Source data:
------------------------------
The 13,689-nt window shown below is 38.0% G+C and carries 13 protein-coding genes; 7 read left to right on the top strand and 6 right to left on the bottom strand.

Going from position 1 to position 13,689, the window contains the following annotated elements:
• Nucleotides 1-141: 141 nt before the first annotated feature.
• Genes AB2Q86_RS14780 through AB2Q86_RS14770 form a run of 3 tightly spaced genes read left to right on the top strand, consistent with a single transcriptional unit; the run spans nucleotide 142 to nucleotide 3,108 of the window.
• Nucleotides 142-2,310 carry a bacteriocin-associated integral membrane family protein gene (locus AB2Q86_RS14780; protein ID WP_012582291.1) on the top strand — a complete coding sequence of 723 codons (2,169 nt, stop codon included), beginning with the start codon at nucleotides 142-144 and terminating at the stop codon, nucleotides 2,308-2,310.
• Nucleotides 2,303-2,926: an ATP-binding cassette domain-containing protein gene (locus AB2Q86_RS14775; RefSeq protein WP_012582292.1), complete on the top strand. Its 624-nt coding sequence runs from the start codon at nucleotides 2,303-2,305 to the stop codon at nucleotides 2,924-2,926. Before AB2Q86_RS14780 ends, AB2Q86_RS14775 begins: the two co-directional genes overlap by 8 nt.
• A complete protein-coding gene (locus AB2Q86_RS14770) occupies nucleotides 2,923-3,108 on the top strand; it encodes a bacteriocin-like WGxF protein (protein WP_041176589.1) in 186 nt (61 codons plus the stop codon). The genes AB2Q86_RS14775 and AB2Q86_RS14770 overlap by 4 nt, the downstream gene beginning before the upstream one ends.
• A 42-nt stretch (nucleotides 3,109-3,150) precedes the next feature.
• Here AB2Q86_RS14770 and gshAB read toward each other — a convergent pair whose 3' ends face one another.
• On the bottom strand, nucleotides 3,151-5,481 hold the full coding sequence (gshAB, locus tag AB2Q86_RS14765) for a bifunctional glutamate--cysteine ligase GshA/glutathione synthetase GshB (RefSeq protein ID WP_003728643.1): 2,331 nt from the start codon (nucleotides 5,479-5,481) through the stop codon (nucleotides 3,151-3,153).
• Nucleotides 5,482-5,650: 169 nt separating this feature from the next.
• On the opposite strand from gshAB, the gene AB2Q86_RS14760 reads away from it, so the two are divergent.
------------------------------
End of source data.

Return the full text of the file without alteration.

The 13,689-nt window shown below is 38.0% G+C and carries 13 protein-coding genes; 7 read left to right on the top strand and 6 right to left on the bottom strand.

Going from position 1 to position 13,689, the window contains the following annotated elements:
• Nucleotides 1-141: 141 nt before the first annotated feature.
• Genes AB2Q86_RS14780 through AB2Q86_RS14770 form a run of 3 tightly spaced genes read left to right on the top strand, consistent with a single transcriptional unit; the run spans nucleotide 142 to nucleotide 3,108 of the window.
• Nucleotides 142-2,310 carry a bacteriocin-associated integral membrane family protein gene (locus AB2Q86_RS14780; protein ID WP_012582291.1) on the top strand — a complete coding sequence of 723 codons (2,169 nt, stop codon included), beginning with the start codon at nucleotides 142-144 and terminating at the stop codon, nucleotides 2,308-2,310.
• Nucleotides 2,303-2,926: an ATP-binding cassette domain-containing protein gene (locus AB2Q86_RS14775; RefSeq protein WP_012582292.1), complete on the top strand. Its 624-nt coding sequence runs from the start codon at nucleotides 2,303-2,305 to the stop codon at nucleotides 2,924-2,926. Before AB2Q86_RS14780 ends, AB2Q86_RS14775 begins: the two co-directional genes overlap by 8 nt.
• A complete protein-coding gene (locus AB2Q86_RS14770) occupies nucleotides 2,923-3,108 on the top strand; it encodes a bacteriocin-like WGxF protein (protein WP_041176589.1) in 186 nt (61 codons plus the stop codon). The genes AB2Q86_RS14775 and AB2Q86_RS14770 overlap by 4 nt, the downstream gene beginning before the upstream one ends.
• A 42-nt stretch (nucleotides 3,109-3,150) precedes the next feature.
• Here AB2Q86_RS14770 and gshAB read toward each other — a convergent pair whose 3' ends face one another.
• On the bottom strand, nucleotides 3,151-5,481 hold the full coding sequence (gshAB, locus tag AB2Q86_RS14765) for a bifunctional glutamate--cysteine ligase GshA/glutathione synthetase GshB (RefSeq protein ID WP_003728643.1): 2,331 nt from the start codon (nucleotides 5,479-5,481) through the stop codon (nucleotides 3,151-3,153).
• Nucleotides 5,482-5,650: 169 nt separating this feature from the next.
• On the opposite strand from gshAB, the gene AB2Q86_RS14760 reads away from it, so the two are divergent.